Japan is preparing for the first flight tests of a scramjet engine, which will most likely be integrated into the Japanese military’s future hypersonic missiles. The tests will be held on July 23 this year at the test site at the Japan Aerospace Exploration Agency [JAXA] Uchinoura Space Center.
Japan is developing its own engine for its hypersonic missiles. According to experts, the future energy configuration that will propel rockets or other aircraft will burn the fuel at supersonic speeds. “The aim of this research project is to acquire a model that estimates [the] in-flight combustion phenomenon in [the] scramjet engine,” ATLA said, adding that results will be compared with data obtained from ground-based wind tunnel tests.
The new hypersonic weapons of the Japanese army should improve its combat capability, its effectiveness, as well as guarantee the protection of islands that belong to Japan’s territorial integrity. For example, BulgarianMilitary.com just recalls that Japan and Russia are in conflict over the ownership of the Kuril Islands.
According to sources in Japan, the scramjet engine tests will also have to be the basis for building a digital analysis of the model, which will most likely ensure future work on “correction and prediction of data during the actual flight”.
It was clear that Japan would develop a similar type of engine as early as 2020 when Tokyo announced that it was joining the race to develop hypersonic missiles, a race led by Russia, the United States, some European countries and China. The upcoming tests of the Japanese engine are part of Tokyo’s program to develop hypersonic weapons: the hypersonic cruise missile [HCM] and the Hypervelocity Gliding Projectile, or HVGP.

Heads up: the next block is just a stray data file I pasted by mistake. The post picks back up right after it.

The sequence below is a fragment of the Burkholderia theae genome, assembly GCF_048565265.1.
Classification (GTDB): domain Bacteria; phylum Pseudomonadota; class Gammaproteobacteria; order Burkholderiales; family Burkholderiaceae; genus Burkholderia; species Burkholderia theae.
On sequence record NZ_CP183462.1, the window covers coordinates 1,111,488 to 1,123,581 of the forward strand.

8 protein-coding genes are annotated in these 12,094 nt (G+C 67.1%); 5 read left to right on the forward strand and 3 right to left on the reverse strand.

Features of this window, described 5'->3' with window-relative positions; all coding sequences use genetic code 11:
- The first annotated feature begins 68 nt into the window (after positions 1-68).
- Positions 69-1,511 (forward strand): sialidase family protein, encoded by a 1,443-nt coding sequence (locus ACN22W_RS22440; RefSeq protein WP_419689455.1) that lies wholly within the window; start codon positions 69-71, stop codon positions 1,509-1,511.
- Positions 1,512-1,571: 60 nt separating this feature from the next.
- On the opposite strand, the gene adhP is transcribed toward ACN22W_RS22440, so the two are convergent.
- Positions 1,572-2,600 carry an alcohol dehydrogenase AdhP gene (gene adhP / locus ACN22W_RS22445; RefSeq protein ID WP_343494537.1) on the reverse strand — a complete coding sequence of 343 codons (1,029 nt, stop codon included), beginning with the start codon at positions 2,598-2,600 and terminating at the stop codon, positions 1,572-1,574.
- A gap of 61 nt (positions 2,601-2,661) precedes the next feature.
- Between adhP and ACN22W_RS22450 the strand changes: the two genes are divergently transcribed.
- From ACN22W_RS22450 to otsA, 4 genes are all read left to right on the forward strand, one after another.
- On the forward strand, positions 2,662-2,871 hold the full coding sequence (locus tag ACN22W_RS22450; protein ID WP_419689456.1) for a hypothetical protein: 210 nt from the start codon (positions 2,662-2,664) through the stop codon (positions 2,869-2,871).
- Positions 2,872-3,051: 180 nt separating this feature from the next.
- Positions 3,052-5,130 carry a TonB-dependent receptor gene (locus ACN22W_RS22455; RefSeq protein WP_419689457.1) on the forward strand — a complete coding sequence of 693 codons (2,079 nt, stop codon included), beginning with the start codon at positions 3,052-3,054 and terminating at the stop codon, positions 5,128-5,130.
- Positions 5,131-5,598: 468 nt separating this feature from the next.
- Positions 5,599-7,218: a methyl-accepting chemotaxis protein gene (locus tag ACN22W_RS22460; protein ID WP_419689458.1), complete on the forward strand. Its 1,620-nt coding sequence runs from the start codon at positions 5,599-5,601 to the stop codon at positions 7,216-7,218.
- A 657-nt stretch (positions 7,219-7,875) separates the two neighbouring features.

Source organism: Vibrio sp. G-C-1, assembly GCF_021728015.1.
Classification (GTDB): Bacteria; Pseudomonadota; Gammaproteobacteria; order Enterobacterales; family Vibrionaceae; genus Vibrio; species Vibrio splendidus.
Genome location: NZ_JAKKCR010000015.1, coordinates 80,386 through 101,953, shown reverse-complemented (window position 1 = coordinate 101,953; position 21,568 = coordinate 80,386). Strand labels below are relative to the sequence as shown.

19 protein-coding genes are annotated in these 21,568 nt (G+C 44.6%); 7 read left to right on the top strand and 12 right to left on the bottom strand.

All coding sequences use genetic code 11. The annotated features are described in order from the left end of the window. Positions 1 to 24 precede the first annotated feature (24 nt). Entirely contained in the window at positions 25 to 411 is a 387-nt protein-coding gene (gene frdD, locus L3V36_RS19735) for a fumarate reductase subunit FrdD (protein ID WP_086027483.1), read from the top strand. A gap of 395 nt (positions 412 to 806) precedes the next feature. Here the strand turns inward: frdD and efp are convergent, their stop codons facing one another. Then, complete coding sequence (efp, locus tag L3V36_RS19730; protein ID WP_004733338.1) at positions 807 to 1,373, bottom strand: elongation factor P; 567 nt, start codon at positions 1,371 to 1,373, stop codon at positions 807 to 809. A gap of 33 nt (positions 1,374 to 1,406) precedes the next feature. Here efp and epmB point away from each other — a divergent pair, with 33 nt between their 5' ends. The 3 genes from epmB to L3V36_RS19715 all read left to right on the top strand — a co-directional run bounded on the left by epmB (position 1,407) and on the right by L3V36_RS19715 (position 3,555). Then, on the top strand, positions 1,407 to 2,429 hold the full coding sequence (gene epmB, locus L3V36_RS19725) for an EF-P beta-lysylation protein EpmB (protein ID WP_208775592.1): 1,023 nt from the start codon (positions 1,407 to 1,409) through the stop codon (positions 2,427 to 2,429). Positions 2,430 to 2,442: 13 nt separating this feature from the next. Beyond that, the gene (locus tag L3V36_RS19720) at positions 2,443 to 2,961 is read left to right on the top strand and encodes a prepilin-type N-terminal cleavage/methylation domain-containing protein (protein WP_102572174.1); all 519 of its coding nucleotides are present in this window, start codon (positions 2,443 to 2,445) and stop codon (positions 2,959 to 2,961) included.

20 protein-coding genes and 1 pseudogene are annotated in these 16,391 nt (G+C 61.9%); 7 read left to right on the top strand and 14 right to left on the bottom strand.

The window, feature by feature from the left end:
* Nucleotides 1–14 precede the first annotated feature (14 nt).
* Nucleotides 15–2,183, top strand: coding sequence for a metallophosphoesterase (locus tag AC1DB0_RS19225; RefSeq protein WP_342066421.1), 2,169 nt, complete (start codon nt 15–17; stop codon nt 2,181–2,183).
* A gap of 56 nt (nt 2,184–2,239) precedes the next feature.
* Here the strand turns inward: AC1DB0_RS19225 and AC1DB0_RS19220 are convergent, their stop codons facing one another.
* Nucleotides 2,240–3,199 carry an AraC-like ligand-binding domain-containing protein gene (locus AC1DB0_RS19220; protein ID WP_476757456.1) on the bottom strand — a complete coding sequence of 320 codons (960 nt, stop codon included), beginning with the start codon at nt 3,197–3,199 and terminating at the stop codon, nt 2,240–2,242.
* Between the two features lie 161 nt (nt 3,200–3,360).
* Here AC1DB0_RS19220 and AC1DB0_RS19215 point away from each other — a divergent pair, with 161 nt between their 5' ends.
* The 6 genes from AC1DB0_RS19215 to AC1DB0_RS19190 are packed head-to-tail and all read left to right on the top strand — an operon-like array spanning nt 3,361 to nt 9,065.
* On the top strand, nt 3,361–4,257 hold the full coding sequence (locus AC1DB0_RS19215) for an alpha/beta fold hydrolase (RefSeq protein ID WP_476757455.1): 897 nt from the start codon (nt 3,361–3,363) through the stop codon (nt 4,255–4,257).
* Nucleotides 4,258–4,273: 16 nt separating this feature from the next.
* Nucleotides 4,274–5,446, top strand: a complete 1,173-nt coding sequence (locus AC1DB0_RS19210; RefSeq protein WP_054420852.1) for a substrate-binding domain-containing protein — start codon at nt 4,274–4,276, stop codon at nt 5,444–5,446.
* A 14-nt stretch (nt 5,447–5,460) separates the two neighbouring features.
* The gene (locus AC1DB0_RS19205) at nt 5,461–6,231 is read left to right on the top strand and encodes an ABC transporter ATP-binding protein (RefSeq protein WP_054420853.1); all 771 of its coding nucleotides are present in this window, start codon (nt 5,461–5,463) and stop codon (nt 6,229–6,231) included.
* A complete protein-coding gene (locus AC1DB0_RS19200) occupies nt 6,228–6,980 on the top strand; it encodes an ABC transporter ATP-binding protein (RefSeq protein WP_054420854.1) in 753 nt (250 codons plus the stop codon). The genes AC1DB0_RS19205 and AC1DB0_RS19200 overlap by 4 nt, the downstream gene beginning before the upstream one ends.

The HCM is expected to have a range of over 1,000 km according to open source data, and a speed of over Mach 5-6. Japan says two versions of this missile will be developed: air-launched and ship-launched. Some sources also say that this type of missile will rely on a cumulative effect as well, ie. increasing the effect of the explosion by concentrating it at a given point, achieved by using a charge with a conical recess.
Such information confirms Tokyo’s plans – the development of various types of warheads and the development of missiles with solid-fuel engines.
BulgarianMilitary.com recalls that the project to develop a hypersonic missile and scramjet engine was not without obstacles, including a hacker attack. On May 21, 2020, hackers attacked the servers of Mitsubishi Electric. The Japanese government launched an investigation to establish the hacking attack, but never let the public know if it was successful [i.e. the Japanese hypersonic missile data was leaked] or not.